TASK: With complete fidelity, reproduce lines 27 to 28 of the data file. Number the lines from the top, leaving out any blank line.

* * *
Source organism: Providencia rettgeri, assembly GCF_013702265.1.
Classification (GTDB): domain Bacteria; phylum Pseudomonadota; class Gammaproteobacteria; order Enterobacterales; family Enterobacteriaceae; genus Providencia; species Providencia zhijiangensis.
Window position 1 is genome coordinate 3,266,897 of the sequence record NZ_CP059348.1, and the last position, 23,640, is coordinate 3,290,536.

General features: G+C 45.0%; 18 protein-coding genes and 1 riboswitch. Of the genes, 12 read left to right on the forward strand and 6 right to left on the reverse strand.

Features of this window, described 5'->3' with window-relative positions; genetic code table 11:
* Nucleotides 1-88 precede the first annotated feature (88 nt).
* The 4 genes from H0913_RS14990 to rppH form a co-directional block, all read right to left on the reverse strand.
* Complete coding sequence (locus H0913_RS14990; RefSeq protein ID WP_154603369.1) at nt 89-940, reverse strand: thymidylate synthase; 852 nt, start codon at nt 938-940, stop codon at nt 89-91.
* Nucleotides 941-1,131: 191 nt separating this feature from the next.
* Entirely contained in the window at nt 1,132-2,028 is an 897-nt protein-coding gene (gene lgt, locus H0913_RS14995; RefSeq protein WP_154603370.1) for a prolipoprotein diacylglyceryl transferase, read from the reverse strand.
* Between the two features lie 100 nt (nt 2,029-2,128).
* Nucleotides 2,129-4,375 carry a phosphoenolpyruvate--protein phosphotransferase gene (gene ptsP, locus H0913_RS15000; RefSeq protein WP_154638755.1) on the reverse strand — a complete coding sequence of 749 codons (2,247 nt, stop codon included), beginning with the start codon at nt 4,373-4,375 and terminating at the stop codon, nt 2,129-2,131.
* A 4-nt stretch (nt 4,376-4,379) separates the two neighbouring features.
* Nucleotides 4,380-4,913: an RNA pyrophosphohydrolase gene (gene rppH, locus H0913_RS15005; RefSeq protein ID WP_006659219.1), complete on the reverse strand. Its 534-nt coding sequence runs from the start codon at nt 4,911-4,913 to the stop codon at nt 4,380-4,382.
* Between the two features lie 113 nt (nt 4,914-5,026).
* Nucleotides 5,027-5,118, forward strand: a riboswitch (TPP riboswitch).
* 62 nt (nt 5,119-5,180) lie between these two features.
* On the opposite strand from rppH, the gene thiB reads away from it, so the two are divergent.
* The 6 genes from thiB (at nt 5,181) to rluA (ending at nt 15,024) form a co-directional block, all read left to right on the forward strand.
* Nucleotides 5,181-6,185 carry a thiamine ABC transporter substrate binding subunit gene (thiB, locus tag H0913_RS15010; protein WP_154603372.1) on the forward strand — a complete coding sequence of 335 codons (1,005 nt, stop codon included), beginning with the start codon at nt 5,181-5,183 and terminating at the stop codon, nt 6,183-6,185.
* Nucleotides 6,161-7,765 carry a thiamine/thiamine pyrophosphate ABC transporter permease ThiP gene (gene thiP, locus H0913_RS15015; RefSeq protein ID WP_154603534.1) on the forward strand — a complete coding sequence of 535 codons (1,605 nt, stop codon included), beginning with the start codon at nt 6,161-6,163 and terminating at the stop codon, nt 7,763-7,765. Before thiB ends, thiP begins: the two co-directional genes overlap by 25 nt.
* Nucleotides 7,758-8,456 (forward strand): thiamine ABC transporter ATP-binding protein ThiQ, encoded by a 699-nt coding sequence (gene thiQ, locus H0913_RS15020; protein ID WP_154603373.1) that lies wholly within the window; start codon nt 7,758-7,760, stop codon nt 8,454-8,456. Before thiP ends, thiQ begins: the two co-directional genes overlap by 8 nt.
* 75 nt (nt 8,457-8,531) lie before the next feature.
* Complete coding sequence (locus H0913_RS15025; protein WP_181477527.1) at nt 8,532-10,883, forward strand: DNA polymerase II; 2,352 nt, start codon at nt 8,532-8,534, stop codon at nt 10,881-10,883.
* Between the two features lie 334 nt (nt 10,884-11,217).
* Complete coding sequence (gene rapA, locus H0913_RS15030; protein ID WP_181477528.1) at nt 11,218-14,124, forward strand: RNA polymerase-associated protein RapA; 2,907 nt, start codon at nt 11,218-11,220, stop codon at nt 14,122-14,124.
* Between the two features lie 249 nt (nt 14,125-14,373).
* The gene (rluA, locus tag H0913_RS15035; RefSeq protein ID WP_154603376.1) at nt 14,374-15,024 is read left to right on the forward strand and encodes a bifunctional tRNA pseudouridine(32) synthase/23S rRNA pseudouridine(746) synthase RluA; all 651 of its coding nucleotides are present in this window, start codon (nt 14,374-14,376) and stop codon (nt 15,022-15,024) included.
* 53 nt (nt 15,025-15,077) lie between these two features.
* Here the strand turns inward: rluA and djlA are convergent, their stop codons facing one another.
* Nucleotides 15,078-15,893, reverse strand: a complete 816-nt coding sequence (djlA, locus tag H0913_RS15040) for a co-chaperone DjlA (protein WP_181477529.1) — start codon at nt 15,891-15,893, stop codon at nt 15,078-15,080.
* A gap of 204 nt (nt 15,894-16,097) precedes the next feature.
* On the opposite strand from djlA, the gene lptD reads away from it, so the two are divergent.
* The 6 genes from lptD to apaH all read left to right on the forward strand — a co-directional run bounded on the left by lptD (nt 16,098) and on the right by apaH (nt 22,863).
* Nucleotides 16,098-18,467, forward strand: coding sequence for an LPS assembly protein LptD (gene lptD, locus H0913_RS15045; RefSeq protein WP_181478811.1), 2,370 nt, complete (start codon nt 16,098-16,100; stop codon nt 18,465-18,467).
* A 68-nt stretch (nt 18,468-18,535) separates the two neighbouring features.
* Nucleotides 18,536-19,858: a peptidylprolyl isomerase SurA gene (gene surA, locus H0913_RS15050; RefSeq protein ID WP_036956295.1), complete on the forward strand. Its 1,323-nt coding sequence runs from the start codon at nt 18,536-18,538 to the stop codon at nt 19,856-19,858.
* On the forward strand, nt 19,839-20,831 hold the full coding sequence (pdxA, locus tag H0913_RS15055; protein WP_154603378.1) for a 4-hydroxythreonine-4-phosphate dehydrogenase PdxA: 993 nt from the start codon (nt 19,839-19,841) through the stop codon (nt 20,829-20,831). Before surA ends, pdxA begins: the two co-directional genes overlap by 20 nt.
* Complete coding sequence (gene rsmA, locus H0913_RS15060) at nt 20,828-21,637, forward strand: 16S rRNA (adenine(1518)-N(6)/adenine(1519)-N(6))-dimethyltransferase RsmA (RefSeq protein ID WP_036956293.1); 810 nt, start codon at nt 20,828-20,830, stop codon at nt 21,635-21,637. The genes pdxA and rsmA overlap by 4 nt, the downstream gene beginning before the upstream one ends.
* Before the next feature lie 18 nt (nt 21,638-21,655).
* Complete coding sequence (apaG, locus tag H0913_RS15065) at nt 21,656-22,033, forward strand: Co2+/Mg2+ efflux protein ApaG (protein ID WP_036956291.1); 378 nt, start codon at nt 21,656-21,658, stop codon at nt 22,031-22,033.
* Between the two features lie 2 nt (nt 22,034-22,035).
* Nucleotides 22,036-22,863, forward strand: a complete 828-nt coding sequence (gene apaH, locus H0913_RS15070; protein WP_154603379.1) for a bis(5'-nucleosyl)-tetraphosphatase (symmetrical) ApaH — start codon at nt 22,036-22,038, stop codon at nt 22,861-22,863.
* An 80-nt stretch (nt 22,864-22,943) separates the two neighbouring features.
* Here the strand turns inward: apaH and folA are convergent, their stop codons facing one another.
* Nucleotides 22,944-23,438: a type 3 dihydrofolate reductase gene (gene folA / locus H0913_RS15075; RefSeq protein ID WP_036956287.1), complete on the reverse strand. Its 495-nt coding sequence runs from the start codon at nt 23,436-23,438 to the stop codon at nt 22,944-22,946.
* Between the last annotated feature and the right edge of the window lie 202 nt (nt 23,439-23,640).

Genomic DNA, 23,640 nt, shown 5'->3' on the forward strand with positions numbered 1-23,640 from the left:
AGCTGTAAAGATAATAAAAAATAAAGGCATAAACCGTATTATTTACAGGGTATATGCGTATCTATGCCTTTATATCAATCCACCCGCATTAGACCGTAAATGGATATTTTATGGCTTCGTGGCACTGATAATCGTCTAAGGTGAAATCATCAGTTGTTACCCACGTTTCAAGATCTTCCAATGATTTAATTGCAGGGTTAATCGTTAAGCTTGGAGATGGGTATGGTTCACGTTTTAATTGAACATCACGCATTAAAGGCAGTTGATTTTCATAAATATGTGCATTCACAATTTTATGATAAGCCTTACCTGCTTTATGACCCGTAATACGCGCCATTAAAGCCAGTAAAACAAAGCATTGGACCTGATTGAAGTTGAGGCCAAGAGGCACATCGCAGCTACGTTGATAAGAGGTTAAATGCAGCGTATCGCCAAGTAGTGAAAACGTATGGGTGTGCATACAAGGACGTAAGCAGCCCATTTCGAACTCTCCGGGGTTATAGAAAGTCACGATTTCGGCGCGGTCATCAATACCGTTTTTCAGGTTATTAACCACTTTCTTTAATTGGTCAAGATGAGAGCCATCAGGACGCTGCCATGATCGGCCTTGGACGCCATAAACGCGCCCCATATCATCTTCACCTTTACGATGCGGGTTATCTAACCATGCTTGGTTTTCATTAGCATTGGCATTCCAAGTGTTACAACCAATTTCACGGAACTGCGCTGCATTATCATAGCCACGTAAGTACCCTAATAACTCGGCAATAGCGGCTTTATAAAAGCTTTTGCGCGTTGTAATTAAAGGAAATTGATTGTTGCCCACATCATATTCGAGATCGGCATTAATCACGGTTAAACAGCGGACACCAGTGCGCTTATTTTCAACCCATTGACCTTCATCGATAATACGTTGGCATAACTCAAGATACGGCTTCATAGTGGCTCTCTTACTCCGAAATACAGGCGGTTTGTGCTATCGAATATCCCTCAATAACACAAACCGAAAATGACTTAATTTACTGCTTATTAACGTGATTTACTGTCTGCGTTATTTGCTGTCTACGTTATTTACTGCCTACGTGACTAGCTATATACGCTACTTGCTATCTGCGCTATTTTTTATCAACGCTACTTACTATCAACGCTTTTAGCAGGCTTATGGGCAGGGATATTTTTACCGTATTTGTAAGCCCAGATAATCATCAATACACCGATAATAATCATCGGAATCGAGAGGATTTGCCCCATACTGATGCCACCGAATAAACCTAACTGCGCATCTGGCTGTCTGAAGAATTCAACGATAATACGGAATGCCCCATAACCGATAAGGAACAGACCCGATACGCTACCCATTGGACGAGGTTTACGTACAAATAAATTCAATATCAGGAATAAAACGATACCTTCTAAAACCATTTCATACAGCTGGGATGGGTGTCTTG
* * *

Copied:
* Between the two features lie 249 nt (nt 14,125-14,373).
* The gene (rluA, locus tag H0913_RS15035; RefSeq protein ID WP_154603376.1) at nt 14,374-15,024 is read left to right on the forward strand and encodes a bifunctional tRNA pseudouridine(32) synthase/23S rRNA pseudouridine(746) synthase RluA; all 651 of its coding nucleotides are present in this window, start codon (nt 14,374-14,376) and stop codon (nt 15,022-15,024) included.